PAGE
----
The lack of blog entry's in the next few weeks does not represent a lack of leps or a lack of interest but purely recovery time from an operation taking place tomorrow.Have a great season all and I will catch up with you when I'm fit and able.
With rain,fog & cold the moths are definitely lacklustre with only four moths in the trap last night following two nights when the trap didn't go out at all.Although its disappointing I did have three NFY moths which were Lime Hawk-moth 1, Flame Shoulder 1, Lesser Swallow Prominent 1 and the almost mandatory Hebrew Character 1.
For those that dont know The Lesser Swallow Prominent is identified by the tornal white streak (thats the white tapered streak in the photo below)which is not on the Swallow Prominent.
The continual cold evenings are definitely the major reason why catches at the moth trap are poor at the moment and with a frost tonight and rain in the forecast this week I dont imagine too much is going to change.And so it was with me this morning with a measley total of seven moths,much the same as being recorded elsewhere. I did however get a more reasonable Lunar Marbled Brown and that was the highlight until in the house an hour ago I recorded my FFY Red Twin-spot Carpet whose eyes became a predominant feature when taking a few shots ,so as many times before, I'm showing close-ups of that area as well. A very friendly moth that posed well for the camera before flying off into a shoe which he wouldn't have done had I just removed it!!!
Totals : Hebrew Character 3, Common Quaker 1, Double-striped Pug 1,Lunar Marbled Brown 2,Red Twin-spot Carpet 1
It a happy Easter to you all and with that comes the mandatory clouds, which were rolling in by lunchtime.
At least it was well forecast and so I had already decided to go to the vast swathes of heather and gorse at Beacon Hill just outside Church Crookham. I wasn't expecting much so I wasn't disappointed that's about what I managed but at least I had fun trying.
Peacock were in good numbers but that about it as far as butterflies were concerned,they know when its changing,so I concentrated on a small micro known as a CYDIA ulicetana with a common name Grey Gorse Piercer and that's where you find them in amongst the Gorse. I have seen hundreds before but they are clearly just emerging so I only saw 8.
Another even smaller micro also appeared on the gorse and this was extremely difficult to photo so you will just have to settle for effort only.
Very active,flying forwards of the walk direction were the voracious Green Tiger Beetles in quite high numbers and saw one trying to sort out an ant but it ended Ant 1-Green Tiger Beetle 0
Well, once again all the best to you all.
Now just imagine the size of this micro PHYLLONORYCTER harrisella which is sitting on Gorse blossom,that's small!!
It is with great appreciation from a man who knows,thanks Tim,that I am informed the wasp below is in fact one of the spider-hunting wasps Anoplius viaticus.A very interesting article on this species can be found at http://www.bwars.com/index.php?q=wasp/pompilidae/pompilinae/anoplius-viaticus
We may just see Gorse as something to avoid but the early spring insects depend on it and one I think might be the Early bumblebee BOMBUS pratorum
Following the excitement of yesterday it was my intention to put my feet up today but at the last minute changed my mind and decided to visit a site in Hampshire to catch up on the butterflies that are being recorded at the different Butterfly Conservation counties.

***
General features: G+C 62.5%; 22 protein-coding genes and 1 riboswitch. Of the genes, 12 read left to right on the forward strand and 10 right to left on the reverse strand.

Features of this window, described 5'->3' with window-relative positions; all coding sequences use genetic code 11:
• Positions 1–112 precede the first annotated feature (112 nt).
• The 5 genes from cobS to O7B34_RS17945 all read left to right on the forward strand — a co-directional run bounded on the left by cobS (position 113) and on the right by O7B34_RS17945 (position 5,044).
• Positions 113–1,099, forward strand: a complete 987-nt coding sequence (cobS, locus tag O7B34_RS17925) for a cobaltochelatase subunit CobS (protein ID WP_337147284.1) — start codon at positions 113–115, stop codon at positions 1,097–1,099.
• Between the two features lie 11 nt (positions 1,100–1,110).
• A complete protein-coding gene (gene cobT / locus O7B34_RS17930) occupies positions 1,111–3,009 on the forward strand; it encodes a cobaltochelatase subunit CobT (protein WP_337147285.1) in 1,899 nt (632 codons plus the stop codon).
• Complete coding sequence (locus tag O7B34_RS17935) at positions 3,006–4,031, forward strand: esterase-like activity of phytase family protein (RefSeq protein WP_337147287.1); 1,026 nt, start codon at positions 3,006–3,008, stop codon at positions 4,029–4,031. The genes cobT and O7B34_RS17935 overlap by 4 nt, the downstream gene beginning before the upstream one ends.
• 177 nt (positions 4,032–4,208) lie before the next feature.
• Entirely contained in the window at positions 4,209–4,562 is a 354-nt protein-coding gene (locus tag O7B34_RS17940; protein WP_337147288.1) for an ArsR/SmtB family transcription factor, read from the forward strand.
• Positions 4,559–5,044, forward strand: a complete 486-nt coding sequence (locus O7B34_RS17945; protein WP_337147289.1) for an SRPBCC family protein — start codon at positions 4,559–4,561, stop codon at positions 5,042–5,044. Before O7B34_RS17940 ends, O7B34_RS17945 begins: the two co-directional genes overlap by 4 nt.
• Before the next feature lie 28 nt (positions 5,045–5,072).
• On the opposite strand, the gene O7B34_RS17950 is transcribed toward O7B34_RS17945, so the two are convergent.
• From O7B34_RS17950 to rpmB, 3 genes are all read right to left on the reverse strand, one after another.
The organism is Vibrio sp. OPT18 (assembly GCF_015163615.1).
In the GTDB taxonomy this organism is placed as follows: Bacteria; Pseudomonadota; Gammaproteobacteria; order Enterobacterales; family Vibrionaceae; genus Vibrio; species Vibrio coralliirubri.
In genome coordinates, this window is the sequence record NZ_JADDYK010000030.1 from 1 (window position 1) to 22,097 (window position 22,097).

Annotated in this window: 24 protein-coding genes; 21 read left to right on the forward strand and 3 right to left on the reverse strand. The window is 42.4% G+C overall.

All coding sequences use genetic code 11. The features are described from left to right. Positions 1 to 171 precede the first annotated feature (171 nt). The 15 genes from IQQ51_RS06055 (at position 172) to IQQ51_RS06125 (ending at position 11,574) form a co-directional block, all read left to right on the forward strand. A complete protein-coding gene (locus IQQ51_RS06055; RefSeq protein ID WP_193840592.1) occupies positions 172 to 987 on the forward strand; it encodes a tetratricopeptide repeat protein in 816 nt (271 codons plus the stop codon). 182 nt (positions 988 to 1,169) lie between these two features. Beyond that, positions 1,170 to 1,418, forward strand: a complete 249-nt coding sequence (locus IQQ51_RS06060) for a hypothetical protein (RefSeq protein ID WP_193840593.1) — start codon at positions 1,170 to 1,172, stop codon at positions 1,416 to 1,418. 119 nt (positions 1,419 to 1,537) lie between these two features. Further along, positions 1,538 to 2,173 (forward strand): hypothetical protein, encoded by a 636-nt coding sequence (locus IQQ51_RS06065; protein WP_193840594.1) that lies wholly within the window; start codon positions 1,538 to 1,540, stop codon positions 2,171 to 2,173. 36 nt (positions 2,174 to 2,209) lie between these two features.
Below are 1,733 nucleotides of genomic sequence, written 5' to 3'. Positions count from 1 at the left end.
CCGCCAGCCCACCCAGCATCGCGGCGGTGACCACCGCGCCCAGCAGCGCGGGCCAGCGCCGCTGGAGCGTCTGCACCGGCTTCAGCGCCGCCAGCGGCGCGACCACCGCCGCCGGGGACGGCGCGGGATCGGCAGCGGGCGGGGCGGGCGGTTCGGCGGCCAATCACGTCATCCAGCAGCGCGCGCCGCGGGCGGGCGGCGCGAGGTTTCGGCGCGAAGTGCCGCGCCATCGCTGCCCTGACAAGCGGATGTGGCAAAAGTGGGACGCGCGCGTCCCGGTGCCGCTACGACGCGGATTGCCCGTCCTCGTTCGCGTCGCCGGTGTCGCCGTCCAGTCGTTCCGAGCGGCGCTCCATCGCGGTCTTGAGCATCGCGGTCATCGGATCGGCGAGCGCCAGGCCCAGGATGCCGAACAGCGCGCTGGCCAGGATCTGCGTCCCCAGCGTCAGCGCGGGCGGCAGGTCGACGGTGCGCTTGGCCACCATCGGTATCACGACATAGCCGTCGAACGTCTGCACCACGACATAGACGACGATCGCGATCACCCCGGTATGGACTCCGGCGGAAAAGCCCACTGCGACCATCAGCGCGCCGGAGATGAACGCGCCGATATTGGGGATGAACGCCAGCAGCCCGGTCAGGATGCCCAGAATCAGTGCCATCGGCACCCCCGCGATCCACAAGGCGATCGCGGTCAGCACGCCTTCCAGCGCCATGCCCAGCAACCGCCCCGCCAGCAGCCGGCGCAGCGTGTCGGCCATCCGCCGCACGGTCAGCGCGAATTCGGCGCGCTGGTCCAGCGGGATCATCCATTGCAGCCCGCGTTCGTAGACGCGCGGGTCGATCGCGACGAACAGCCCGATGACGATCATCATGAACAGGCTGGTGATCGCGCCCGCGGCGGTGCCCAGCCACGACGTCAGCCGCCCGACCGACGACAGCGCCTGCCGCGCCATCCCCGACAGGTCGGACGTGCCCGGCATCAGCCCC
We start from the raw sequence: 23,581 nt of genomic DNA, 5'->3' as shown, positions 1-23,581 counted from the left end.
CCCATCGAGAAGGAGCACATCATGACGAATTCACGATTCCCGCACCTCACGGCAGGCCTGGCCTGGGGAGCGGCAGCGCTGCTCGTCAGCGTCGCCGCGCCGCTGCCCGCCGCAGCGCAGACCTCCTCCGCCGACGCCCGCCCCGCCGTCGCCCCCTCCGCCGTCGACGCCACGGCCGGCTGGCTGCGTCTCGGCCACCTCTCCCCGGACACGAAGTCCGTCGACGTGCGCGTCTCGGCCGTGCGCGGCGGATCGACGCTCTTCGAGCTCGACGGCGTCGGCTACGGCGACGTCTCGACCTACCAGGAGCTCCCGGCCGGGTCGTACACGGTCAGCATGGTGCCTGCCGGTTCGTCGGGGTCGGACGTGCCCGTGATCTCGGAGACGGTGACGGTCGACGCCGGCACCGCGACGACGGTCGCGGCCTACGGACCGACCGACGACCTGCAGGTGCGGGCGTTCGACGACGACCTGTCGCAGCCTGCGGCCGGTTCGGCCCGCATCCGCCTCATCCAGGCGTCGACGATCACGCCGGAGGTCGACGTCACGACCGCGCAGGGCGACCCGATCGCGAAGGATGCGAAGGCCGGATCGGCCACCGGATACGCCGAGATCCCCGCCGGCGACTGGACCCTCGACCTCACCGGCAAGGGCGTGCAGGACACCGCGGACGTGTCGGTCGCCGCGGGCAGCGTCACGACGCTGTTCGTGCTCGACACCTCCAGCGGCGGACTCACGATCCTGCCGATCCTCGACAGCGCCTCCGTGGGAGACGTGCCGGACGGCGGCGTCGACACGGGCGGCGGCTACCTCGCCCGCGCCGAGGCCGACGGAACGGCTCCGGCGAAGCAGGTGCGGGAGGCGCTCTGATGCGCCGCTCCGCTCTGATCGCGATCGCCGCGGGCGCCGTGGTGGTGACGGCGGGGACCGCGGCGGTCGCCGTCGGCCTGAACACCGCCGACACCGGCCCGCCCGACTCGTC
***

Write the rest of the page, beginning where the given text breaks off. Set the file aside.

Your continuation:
Having not been climbing hills for a while following health problems last year I was delighted to find that the winters excesses were not heeding progress and so it was I enjoyed a few hours of butterfly heaven which by chance I was able to enjoy in the company of a good friend who had also chosen to enjoy the butterflies and weather.
Even though the sun felt warm the wind was taking the edge off the warmth so that the butterflies didnt appear until about 11am.
One Duke of Burgundy was quickly followed by another three and time was spent trying to get that perfect shot when the butterflies were landing and partially closing their wings but soon the wind dropped and the butterflies became a little more amiable.
In the end we saw 10 Duke of Burgundy and my first Grizzled Skipper for the site,quickly followed by a Green Hairstreak and a Holly Blue which seemed to completely fill in the gaps of the missing butterflies so far.
Large Bee-fly's were everywhere and on more than one occasion were found nectaring on the Cowslips which adorn the site,naturally.
The final counts were Duke of Burgundy 10, Grizzled Skipper 1, Green Hairstreak 1 ,Holly Blue 1, Small Tortoiseshell 3, Peacock 3, Brimstone 4 - 2M/2FM, and a few Orange-tip males.
Having dedicated the Orange-tips to my sister Sue in Cornwall earlier I am duty bound to dedicate the Duke of Burgundy photos to her husband and my brother in law Brian who will know why!!! Keep smiling!!
"Would seem I know just about as much about trees as I do about micro moths as the trees below are Junipers and not Yew,totally spoiling my caption" he says with a giggle. Thanks Lynn, will ask you about trees next time just in case I want to "Ramble in the Bramble" next time.
Why do they always hide in the shade when sitting on a perch and why is it they become another butterfly under certain lighting conditions? Who cares, just bring em on!!!
Large Bee-fly BOMBYLIUS major I have mentioned before and they are a scourge for the solitary bee but the sword like appendage at the front is only for nectar and today they were feeding quite well which always gives one respite from rollong around the ground trying to secure a decent shot - which I love by the way.